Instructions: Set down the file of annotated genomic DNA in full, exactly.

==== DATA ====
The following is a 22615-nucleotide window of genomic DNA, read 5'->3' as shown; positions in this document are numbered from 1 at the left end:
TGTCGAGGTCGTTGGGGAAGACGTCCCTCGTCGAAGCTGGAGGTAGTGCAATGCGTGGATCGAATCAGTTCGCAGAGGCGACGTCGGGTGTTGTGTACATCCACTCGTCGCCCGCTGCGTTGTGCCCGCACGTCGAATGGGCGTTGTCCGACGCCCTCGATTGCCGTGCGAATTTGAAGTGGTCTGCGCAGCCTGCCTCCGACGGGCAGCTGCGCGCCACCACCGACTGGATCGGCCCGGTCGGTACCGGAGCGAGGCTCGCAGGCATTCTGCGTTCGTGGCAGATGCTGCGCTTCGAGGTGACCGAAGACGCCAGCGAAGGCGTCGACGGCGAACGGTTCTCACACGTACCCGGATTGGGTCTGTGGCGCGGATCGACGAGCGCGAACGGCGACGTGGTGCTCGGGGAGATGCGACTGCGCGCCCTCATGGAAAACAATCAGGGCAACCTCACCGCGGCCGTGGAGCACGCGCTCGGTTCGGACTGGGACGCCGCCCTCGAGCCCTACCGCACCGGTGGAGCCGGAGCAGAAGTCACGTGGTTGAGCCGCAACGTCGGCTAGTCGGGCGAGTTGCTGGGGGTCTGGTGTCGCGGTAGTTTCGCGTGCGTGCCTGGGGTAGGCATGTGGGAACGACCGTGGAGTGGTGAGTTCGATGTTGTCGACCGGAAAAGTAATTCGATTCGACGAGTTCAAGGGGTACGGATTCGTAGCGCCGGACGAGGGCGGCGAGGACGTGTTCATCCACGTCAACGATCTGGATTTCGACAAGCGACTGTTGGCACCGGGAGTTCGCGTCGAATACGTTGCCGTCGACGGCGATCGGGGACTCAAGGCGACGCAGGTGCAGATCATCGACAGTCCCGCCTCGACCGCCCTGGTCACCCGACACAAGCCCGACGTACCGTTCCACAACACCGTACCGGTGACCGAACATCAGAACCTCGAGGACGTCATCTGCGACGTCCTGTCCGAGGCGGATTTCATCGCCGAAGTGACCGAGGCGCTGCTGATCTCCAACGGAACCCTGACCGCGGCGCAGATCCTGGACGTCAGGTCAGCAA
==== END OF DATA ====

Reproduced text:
The following is a 22615-nucleotide window of genomic DNA, read 5'->3' as shown; positions in this document are numbered from 1 at the left end:
TGTCGAGGTCGTTGGGGAAGACGTCCCTCGTCGAAGCTGGAGGTAGTGCAATGCGTGGATCGAATCAGTTCGCAGAGGCGACGTCGGGTGTTGTGTACATCCACTCGTCGCCCGCTGCGTTGTGCCCGCACGTCGAATGGGCGTTGTCCGACGCCCTCGATTGCCGTGCGAATTTGAAGTGGTCTGCGCAGCCTGCCTCCGACGGGCAGCTGCGCGCCACCACCGACTGGATCGGCCCGGTCGGTACCGGAGCGAGGCTCGCAGGCATTCTGCGTTCGTGGCAGATGCTGCGCTTCGAGGTGACCGAAGACGCCAGCGAAGGCGTCGACGGCGAACGGTTCTCACACGTACCCGGATTGGGTCTGTGGCGCGGATCGACGAGCGCGAACGGCGACGTGGTGCTCGGGGAGATGCGACTGCGCGCCCTCATGGAAAACAATCAGGGCAACCTCACCGCGGCCGTGGAGCACGCGCTCGGTTCGGACTGGGACGCCGCCCTCGAGCCCTACCGCACCGGTGGAGCCGGAGCAGAAGTCACGTGGTTGAGCCGCAACGTCGGCTAGTCGGGCGAGTTGCTGGGGGTCTGGTGTCGCGGTAGTTTCGCGTGCGTGCCTGGGGTAGGCATGTGGGAACGACCGTGGAGTGGTGAGTTCGATGTTGTCGACCGGAAAAGTAATTCGATTCGACGAGTTCAAGGGGTACGGATTCGTAGCGCCGGACGAGGGCGGCGAGGACGTGTTCATCCACGTCAACGATCTGGATTTCGACAAGCGACTGTTGGCACCGGGAGTTCGCGTCGAATACGTTGCCGTCGACGGCGATCGGGGACTCAAGGCGACGCAGGTGCAGATCATCGACAGTCCCGCCTCGACCGCCCTGGTCACCCGACACAAGCCCGACGTACCGTTCCACAACACCGTACCGGTGACCGAACATCAGAACCTCGAGGACGTCATCTGCGACGTCCTGTCCGAGGCGGATTTCATCGCCGAAGTGACCGAGGCGCTGCTGATCTCCAACGGAACCCTGACCGCGGCGCAGATCCTGGACGTCAGGTCAGCAA